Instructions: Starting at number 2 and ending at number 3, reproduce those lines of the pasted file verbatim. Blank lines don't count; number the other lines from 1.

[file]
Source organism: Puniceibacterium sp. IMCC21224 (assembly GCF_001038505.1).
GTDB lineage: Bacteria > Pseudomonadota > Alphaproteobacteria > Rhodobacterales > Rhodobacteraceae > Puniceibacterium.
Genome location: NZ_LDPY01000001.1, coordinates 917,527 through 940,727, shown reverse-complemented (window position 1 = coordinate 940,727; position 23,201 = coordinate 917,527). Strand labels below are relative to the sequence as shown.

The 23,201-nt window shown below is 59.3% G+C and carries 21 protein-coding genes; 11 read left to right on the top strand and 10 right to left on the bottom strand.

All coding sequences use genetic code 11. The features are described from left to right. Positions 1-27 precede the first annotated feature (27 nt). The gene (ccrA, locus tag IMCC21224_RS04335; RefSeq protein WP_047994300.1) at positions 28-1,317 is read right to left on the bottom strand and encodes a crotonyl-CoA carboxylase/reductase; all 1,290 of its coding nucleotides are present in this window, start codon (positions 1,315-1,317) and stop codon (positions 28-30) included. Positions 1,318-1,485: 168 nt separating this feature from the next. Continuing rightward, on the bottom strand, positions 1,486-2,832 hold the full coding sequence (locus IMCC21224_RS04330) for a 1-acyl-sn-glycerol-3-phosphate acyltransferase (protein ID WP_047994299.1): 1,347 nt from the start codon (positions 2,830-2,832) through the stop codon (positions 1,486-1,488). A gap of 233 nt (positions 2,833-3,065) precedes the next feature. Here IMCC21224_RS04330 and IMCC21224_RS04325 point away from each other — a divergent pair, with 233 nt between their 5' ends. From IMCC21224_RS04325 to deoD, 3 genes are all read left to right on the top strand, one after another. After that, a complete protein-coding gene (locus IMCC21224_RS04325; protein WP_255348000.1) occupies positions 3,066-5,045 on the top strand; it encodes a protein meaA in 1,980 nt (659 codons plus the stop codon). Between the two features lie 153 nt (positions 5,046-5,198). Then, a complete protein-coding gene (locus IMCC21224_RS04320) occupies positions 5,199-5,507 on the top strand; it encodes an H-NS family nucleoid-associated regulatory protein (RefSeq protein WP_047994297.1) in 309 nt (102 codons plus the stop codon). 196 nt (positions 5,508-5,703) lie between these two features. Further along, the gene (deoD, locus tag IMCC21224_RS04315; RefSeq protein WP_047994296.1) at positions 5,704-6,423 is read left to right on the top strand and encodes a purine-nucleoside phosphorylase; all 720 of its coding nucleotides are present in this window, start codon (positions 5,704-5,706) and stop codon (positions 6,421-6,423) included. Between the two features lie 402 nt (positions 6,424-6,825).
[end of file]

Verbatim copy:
GTDB lineage: Bacteria > Pseudomonadota > Alphaproteobacteria > Rhodobacterales > Rhodobacteraceae > Puniceibacterium.
Genome location: NZ_LDPY01000001.1, coordinates 917,527 through 940,727, shown reverse-complemented (window position 1 = coordinate 940,727; position 23,201 = coordinate 917,527). Strand labels below are relative to the sequence as shown.